AB&T

A Bond to Benefit the Community

By Brad McEwen

When a mutual friend first introduced fellow horseback riding enthusiasts Morgan Burnette and Kayla Myers, he no doubt knew the two women would likely bond over their shared love of all things horses.

But what he couldn’t have known is that the two women would form an immediate and powerful bond that has sparked the creation of a new non-profit that in less than two years is having an impressive impact on the community they love.

“Happy Trails originally started with me and her meeting on a trail ride and just starting a friendship and kind of talking to each other about what we see for the future of our community,” Kayla told me when we sat down recently to discuss the creation of the pair’s nonprofit, Happy Trails of SOWEGA. “I don’t even think we paid attention to the ride.”

“We’re a good match,” Morgan continued. “It’s funny. It was just one of those natural friendships right off the bat. That we’re trying to do something good and have turned into partners has been awesome too.”

The something good the two women are involved with is the newly designated 501(c)(3) that parlays the pair’s love of horseback riding, and their connections to the local “horse community,” into financial support for and awareness of different area causes and other nonprofits in need of assistance.

Like most nonprofits, the success of Happy Trails will ultimately be measured by its overall impact, but if the past few months are any indication, it will continue to be a positive force in Southwest Georgia. Already the organization has held seven trail rides benefitting a variety of causes and the women are fielding requests almost daily from individuals and organizations looking for support.

Despite the growing profile though, both Morgan and Kayla are quick to downplay what Happy Trails has accomplished—stressing that what they’re doing is just a small thing compared to what a lot of other organizations are doing in the community.

“I mean, it’s not even that we’re doing that much,” Morgan said. “It’s just kind of organizing this thing in the community that people can get behind. What we’re doing is not huge. It’s not comparable to some of the other nonprofits in this community, but our goal is just to help someone. And for that person or that organization we’re helping, it’s a big difference.”

It’s actually that concept of a person doing their part to make even the tiniest difference that lies at the heart of Happy Trails and is what first peaked my interest in the organization when Kayla’s dad, Lee County Co-Manager Mike Sistrunk, reached out to me at the Herald about covering the women’s first event.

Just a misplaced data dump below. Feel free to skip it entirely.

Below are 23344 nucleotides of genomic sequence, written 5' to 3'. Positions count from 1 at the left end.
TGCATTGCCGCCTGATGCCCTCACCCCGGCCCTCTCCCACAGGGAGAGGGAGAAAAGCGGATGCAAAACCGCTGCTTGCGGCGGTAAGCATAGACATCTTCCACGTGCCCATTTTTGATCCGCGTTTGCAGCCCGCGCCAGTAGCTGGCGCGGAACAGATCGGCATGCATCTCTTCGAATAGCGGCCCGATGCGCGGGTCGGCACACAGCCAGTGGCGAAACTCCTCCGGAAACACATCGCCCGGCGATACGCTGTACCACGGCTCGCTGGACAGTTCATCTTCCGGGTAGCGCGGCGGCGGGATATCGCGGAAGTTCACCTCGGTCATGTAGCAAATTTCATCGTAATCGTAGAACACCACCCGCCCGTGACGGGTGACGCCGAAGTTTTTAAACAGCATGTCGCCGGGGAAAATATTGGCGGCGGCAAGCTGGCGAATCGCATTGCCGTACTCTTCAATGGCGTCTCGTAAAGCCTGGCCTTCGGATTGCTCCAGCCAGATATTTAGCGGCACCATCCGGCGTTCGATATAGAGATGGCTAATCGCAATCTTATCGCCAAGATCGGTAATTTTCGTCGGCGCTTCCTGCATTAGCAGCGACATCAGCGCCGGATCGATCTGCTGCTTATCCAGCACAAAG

At the time, Mike was just trying to help his daughter with a project she was working on, but I realized pretty quickly that she and Morgan had stumbled onto a pretty cool concept while simply trying to do a little something for a good cause.

“The first thing we did was for the Lee County Animal Shelter because they needed more than they were getting,” Morgan explained. “We said, ‘Well listen, we have these rides, we’re doing this anyway, so why not do this for a good cause?’”

So the duo decided to organize a trail ride at Chehaw park—where Morgan is the director of guest and public relations—and donate the entry fees to the shelter. To raise additional funds the girls added a silent auction with donated items which people who attended the ride could bid on while eating some donated BBQ. Additionally they added some entertainment and other things to help attract non-riders, which only aided the event’s success.

I covered that first ride and knew immediately—thanks to the solid attendance, positive vibe and out-pouring of support—that the women’s plan to host a follow-up ride later in the year would no doubt bear fruit.

It was after they hosted those two successful rides to benefit the shelter that the girls realized that their trail rides for a good cause concept could have a broader impact. But, they said, they were a little surprised at how quickly word spread about what they were doing.

“The community really started pouring in and saying, ‘We need help with this,’” Kayla said.

“’Have you thought about this? We have a problem. This person needs help,’” Morgan continued.

“I mean, we didn’t really think of Back the Blue, but we had someone come to us and mention it,” added Kayla. “Tom Gieryic found us and he was just like, ‘Have you thought about doing a ride for Back the Blue?’ “’Well no, but that sounds good; we’ll make it happen.’”

After organizing that Back the Blue Urban Trail Ride, which helped raise money to purchase body camera’s for the Lee County Sheriff’s Office, the Happy Trails concept continued to gather momentum and before long they were organizing a ride to benefit the Camp Osborne Boy Scout campground in Worth County that was devastated by the storms that raged through Southwest Georgia in January of 2017.

“Camp Osborne was a big one,” Morgan said. “It’s just grown from there. We just became an official nonprofit last year. And not because we want to collect money for ourselves. It just makes it easier to channel the money we raise to the people it needs to go to and it gives a benefit to those who are donating. The goal is not for Happy Trails to have any money.”

“If anything, it’s like if we do not have a ride set up and someone donated to us, okay, we can just put that toward the next thing that comes up,” added Kayla. “Everything goes to the community.”

Despite the fact that Morgan and Kayla are still in the process of figuring out the finer points of running a nonprofit—in addition to both working demanding, full-time jobs—they are undaunted by the extra work load in their lives simply due to the fact that it seems quite natural to both of them to be focused on helping the community.

In fact, while it was their shared love of horses that brought them together, it was their mutual affection for their community, and their desire to make a difference where they grew up that cemented their bond.

“I really think we’re both doers,” said Morgan.

“Very much so,” continued Kayla. “We both just have that drive in us that we want to impact our community in some positive way.

“I grew up here in Albany and my dad has always been a huge part of the community, with the different positions he’s held in Albany and Lee County, and I kind of got his personality as far as I don’t meet strangers. So just following him around has pushed me to want to do more around here where we live, where I grew up. I want to see it become a bigger, better place.”